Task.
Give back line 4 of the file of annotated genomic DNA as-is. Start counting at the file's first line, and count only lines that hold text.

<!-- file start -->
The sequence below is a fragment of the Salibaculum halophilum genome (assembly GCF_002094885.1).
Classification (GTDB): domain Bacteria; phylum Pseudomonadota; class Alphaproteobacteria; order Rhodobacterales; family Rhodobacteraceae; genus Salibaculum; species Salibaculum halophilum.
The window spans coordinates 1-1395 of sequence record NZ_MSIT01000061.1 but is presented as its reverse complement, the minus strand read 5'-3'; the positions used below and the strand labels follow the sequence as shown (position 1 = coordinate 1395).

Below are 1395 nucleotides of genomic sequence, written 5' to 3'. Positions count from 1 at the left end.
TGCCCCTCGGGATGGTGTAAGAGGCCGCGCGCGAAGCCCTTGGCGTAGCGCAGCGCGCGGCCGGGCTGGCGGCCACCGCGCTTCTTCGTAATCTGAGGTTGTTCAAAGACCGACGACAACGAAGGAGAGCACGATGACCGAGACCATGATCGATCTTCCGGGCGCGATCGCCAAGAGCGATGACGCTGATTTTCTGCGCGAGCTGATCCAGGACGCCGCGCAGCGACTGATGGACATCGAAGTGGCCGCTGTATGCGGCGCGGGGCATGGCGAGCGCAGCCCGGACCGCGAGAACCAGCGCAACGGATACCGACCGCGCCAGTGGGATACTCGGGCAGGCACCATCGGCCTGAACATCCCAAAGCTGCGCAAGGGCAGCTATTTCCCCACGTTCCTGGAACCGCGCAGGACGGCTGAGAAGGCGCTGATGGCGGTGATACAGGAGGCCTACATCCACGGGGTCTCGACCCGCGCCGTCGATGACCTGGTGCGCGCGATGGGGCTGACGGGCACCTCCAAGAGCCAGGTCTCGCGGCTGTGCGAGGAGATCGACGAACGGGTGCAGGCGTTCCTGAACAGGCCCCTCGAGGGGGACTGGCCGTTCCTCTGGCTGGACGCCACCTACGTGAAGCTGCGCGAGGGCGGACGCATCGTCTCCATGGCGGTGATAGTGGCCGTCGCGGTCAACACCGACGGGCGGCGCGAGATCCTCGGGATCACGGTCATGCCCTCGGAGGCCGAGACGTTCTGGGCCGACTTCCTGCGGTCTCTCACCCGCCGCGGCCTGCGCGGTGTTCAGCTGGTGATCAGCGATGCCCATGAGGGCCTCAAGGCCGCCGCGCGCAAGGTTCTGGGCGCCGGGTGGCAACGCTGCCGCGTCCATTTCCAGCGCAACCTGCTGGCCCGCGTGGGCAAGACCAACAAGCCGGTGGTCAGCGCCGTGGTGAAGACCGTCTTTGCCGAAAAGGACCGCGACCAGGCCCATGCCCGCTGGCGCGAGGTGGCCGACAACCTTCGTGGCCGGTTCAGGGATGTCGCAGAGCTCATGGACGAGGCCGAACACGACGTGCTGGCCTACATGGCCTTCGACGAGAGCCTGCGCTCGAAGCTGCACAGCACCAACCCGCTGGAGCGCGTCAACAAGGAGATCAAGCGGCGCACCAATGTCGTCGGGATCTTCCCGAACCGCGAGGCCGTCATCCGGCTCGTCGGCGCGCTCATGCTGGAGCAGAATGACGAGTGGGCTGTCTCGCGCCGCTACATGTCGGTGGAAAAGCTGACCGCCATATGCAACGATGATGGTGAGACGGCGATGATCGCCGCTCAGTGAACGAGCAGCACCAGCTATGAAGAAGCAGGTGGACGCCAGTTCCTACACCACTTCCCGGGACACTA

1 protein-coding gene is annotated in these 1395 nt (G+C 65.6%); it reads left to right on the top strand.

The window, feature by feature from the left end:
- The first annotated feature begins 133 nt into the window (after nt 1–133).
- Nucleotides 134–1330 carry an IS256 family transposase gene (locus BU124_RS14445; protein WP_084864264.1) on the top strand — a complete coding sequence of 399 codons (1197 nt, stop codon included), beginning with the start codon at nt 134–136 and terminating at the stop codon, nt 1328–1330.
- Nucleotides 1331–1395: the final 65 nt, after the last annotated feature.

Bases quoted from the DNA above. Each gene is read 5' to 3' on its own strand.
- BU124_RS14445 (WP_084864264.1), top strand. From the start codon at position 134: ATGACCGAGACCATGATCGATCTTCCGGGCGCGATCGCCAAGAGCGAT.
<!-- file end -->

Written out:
Below are 1395 nucleotides of genomic sequence, written 5' to 3'. Positions count from 1 at the left end.